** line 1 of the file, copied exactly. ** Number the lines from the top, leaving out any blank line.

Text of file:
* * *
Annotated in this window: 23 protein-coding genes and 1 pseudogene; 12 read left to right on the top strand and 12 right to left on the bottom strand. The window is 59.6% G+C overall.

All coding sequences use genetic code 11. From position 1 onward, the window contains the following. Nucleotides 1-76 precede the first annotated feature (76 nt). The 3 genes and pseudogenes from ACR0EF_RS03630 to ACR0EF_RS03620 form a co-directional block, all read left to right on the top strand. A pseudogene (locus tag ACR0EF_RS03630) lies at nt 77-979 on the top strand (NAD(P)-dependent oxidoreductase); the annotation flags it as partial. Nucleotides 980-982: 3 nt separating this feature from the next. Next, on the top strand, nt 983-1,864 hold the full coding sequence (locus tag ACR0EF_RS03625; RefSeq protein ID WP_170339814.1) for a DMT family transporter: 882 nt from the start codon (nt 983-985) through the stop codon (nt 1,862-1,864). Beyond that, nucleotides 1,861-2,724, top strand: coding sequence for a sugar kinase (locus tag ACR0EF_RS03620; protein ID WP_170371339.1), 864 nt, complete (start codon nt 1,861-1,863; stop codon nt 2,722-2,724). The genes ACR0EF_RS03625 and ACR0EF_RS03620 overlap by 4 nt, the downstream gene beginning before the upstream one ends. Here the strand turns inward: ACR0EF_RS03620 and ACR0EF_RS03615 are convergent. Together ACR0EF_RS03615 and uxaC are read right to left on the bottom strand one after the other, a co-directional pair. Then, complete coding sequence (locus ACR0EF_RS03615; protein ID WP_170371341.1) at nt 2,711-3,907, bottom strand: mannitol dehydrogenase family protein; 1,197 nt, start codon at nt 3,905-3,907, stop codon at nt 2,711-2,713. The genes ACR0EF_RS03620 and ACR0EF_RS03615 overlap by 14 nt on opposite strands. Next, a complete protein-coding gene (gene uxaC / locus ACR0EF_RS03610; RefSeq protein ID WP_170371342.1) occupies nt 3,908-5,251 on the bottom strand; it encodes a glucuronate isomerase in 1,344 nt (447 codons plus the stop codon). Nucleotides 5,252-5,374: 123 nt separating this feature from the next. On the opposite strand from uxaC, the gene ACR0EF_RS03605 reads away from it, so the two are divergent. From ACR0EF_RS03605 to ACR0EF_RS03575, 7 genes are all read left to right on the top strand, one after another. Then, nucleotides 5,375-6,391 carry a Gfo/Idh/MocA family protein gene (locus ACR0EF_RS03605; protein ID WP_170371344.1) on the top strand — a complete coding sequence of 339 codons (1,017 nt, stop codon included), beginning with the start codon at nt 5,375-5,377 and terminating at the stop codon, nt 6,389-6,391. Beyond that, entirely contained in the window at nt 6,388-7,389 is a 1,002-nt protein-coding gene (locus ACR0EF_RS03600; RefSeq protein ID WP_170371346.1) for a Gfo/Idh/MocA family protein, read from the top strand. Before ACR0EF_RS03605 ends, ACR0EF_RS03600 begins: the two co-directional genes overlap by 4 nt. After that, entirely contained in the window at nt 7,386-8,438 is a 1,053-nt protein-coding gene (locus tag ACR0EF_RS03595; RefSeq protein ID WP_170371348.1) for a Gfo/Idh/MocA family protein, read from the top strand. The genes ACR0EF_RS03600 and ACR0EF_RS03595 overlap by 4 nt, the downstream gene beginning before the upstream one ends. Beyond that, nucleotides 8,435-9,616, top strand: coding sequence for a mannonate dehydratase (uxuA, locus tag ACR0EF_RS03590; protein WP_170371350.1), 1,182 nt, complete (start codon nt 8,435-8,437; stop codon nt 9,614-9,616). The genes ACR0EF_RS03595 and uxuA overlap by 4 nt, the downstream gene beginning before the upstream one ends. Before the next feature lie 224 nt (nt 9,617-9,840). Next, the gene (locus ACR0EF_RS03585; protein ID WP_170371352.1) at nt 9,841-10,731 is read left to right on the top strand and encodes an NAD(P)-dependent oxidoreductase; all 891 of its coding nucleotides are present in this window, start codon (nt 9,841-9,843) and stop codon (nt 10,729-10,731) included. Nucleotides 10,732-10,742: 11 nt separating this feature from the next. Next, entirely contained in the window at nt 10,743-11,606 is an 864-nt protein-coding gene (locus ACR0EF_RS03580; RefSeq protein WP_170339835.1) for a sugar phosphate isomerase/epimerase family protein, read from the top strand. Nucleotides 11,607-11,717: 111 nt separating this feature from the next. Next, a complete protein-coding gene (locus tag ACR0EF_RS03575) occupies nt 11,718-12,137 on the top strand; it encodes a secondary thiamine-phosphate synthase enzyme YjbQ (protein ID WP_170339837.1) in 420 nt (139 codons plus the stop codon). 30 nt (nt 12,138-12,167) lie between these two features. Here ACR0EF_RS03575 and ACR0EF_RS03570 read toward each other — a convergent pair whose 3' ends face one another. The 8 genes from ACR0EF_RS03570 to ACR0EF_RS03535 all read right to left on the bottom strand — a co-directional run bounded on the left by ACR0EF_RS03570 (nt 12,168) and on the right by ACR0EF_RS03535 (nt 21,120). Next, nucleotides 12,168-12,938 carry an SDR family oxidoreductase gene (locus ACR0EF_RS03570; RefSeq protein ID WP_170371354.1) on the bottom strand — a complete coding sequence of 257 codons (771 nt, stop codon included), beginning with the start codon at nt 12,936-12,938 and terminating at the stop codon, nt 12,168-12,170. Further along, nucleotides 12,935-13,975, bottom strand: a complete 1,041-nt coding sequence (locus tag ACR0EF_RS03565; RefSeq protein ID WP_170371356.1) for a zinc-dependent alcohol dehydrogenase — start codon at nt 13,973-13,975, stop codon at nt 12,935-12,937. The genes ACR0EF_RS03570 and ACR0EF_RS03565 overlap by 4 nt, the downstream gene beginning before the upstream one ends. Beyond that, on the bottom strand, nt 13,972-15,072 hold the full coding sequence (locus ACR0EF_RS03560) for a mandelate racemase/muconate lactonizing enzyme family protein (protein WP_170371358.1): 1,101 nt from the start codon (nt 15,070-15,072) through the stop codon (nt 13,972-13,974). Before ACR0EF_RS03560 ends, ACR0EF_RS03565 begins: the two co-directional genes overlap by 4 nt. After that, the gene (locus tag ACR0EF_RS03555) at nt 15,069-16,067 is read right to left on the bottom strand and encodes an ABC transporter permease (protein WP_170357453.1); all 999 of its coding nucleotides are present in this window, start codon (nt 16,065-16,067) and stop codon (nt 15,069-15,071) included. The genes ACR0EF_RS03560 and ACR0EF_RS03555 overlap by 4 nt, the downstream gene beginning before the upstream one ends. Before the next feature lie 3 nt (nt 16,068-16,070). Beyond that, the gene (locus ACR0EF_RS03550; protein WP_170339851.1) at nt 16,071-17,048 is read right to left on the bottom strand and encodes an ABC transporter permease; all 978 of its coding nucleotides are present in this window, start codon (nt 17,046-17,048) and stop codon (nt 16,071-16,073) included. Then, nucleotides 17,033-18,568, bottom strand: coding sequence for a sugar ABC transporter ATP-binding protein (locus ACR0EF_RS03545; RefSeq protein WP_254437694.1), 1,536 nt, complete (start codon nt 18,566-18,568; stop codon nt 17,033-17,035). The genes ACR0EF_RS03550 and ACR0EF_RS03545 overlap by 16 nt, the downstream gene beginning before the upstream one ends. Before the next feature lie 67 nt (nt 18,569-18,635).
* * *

Annotated in this window: 23 protein-coding genes and 1 pseudogene; 12 read left to right on the top strand and 12 right to left on the bottom strand. The window is 59.6% G+C overall.